For members


French word of the Day: Bidouiller

This one is handy for discussing both DIY and dodgy accountants.

French word of the Day: Bidouiller
Photo: Annie Spratt/Unsplash/Nicolas Raymond

Why do I need to know bidouiller?

Because it’s a nice little colloquialism that has a range of different meanings, both positive and negative.

What does it mean?

The verb bidouiller – pronounced bee-do-yay – is a colloquial word which means to tinker with or fiddle with. 

It’s an action aimed at achieving or improving something without respecting a given procedure or the rules of perfection – it can have a positive meaning such as bodging together an imperfect but workable solution or a negative meaning such as ‘to fiddle the books’ in a financial sense.

bidouilleur can be used for a person who is particularly apt at hacking things and bidouillage can be said of an action that was imperfect but managed to fix something – in English we might say a bodge-job or something ‘cobbled together’.

Bidouiller comes from the noun une bidouille, but when used about a person it has a slightly different meaning – naïve, silly and simple or someone who is not really on the ball.

Use it like this

J’ai bidouillé le circuit électrique pour alimenter le moteur de la voiture. – I tinkered with the electrical circuit to power the engine of the car.

L’enquêteur a découvert un bidouillage dans les données financières de la banque. – The investigator found out a fiddle in the financial information of the bank.

Tu peux demander à Frank de t’aider, c’est le bidouilleur du village, il sera ravi de réparer la machine à laver. – you can ask Frank for help, he is a handyman of the village, he will be delighted to repair the washing machine.

By Julie Edde

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For members


French Expression of the Day: Le Fisc

You probably don't want to get on the bad side of the Fisc.

French Expression of the Day: Le Fisc

Why do I need to know le Fisc?

Because you might have heard it mentioned in slightly ominous tones.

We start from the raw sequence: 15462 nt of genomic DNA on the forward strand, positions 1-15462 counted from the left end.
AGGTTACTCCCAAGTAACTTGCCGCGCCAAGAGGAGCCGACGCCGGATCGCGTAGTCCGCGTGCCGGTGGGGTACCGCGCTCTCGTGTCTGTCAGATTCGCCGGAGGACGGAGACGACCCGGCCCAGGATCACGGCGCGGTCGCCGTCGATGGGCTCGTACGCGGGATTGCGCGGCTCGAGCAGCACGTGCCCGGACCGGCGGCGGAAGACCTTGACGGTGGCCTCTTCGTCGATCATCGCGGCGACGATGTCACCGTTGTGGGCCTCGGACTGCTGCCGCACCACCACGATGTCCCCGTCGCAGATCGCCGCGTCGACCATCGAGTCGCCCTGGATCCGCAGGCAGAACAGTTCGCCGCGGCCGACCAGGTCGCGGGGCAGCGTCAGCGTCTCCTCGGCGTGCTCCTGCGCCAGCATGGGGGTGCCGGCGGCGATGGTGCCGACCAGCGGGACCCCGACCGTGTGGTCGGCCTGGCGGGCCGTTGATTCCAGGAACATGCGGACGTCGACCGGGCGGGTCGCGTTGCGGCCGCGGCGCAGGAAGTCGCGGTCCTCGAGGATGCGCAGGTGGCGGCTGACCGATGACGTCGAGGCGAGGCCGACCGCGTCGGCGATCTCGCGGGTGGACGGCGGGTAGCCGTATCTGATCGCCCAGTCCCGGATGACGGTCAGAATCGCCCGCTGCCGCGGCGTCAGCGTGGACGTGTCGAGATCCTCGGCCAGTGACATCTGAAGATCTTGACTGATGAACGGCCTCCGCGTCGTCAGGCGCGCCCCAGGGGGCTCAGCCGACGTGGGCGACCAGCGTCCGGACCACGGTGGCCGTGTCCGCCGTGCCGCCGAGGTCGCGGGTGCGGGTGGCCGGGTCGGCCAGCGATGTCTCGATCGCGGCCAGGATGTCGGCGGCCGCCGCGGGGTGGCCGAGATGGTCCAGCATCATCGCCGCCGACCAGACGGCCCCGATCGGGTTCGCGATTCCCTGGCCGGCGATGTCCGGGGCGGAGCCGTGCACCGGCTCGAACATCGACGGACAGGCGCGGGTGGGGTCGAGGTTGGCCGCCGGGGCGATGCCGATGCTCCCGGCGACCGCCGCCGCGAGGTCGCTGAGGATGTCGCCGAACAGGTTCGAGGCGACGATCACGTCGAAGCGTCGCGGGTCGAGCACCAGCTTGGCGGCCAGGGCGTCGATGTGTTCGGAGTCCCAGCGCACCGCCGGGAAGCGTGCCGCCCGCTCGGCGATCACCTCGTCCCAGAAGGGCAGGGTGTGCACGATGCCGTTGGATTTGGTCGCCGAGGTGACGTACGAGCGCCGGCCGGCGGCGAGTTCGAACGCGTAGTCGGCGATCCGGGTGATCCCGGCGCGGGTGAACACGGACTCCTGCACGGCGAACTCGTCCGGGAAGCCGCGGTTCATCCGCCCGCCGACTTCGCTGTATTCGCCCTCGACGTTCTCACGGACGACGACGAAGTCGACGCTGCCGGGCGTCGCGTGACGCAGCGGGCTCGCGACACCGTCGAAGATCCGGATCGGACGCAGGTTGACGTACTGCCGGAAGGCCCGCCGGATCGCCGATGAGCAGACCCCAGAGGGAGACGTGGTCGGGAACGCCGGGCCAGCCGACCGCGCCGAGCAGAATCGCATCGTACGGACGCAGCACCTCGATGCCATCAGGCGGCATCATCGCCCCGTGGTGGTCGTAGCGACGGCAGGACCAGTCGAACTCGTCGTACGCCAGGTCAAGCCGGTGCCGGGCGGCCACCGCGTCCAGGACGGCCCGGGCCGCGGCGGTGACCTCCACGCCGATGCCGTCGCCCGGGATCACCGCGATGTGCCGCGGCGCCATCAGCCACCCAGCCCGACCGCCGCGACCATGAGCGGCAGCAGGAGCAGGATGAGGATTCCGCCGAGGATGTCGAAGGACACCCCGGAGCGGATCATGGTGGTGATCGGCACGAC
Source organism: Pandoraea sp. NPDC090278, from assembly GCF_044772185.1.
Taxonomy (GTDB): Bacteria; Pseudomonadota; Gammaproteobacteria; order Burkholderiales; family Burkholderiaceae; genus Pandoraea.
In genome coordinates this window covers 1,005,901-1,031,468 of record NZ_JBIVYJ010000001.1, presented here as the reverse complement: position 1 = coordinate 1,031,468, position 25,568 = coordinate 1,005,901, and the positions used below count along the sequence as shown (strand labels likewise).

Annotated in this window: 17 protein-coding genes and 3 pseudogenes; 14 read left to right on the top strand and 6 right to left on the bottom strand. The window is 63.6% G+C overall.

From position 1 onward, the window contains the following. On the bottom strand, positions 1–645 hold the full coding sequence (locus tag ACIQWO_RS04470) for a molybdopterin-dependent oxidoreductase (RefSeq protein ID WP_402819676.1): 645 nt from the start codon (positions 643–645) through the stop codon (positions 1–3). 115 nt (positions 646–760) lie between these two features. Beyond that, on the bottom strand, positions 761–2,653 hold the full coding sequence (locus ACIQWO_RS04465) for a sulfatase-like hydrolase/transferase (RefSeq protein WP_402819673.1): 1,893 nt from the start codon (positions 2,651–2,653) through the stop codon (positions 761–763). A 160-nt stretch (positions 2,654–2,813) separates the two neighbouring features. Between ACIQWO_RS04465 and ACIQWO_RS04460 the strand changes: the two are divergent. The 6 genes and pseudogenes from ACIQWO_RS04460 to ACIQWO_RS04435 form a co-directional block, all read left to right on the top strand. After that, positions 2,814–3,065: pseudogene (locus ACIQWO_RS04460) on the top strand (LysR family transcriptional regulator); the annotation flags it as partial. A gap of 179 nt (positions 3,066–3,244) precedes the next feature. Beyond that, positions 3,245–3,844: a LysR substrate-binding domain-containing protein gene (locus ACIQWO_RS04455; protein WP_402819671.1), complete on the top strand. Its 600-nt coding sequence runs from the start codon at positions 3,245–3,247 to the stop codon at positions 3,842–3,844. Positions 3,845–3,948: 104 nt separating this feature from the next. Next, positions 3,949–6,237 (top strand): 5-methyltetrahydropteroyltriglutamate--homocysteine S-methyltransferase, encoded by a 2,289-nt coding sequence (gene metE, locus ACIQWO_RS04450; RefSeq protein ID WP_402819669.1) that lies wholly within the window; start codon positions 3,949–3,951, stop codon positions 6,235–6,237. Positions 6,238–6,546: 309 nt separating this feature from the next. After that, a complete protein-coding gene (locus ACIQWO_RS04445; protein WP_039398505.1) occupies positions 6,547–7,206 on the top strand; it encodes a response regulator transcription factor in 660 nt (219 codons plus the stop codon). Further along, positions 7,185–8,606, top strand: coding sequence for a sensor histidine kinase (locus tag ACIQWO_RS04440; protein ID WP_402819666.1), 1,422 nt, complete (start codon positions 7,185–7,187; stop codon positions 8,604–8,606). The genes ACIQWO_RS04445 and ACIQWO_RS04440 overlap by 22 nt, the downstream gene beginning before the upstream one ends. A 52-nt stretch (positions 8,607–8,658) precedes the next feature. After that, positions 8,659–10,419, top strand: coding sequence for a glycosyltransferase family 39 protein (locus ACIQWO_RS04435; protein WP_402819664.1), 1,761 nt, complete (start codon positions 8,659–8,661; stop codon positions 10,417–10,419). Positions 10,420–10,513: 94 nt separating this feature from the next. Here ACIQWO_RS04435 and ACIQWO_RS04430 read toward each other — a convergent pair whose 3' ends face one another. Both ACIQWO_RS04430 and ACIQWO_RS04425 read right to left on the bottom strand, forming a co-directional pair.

What does it mean?

Le Fisc – pronounced luh fisk – is a term used to reference the French institution in charge of levying taxes. It’s a shorter, more casual version of the phrase l’administration fiscale (the fiscal administration).  Often, it refers specifically to the“Direction générale des Finances publiques which is the French public finances administration.

Though it may look like a shortened version of the feminine noun ‘fiscalité’ (which refers to the set of laws related to the tax collection system in France), le Fisc is a masculine noun with a different definition that refers specifically to the government body doing the tax collecting.

The closest English synonyms to this expression might be ‘the taxman’ or ‘tax authorities.’  

The term le Fisc comes from the Latin word “Fiscus” which means “basket” and by extension went on to be used interchangeably for ‘treasure’ as well. 

In ancient Rome, the name for the public treasury was ‘fiscus,’ which is the root of the French terms le Fisc and fiscalité.  

Often, you’ll see this word used in newspapers or by politicians when referencing matters related to the national budget and taxation.

Use it like this

Le Fisc va récupérer €10 millions de plus cette année dans les piscines non déclarées. – The taxman will recover more than €10 million in taxes this year due to undeclared swimming pools. 

Le Fisc a pris connaissance du fait que l’acteur omettait de déclarer une partie importante de ses revenus en France. Il sera probablement condamné à une amende. – The tax authorities have become aware of how the actor was failing to declare significant portions of his income in France. He will likely be fined.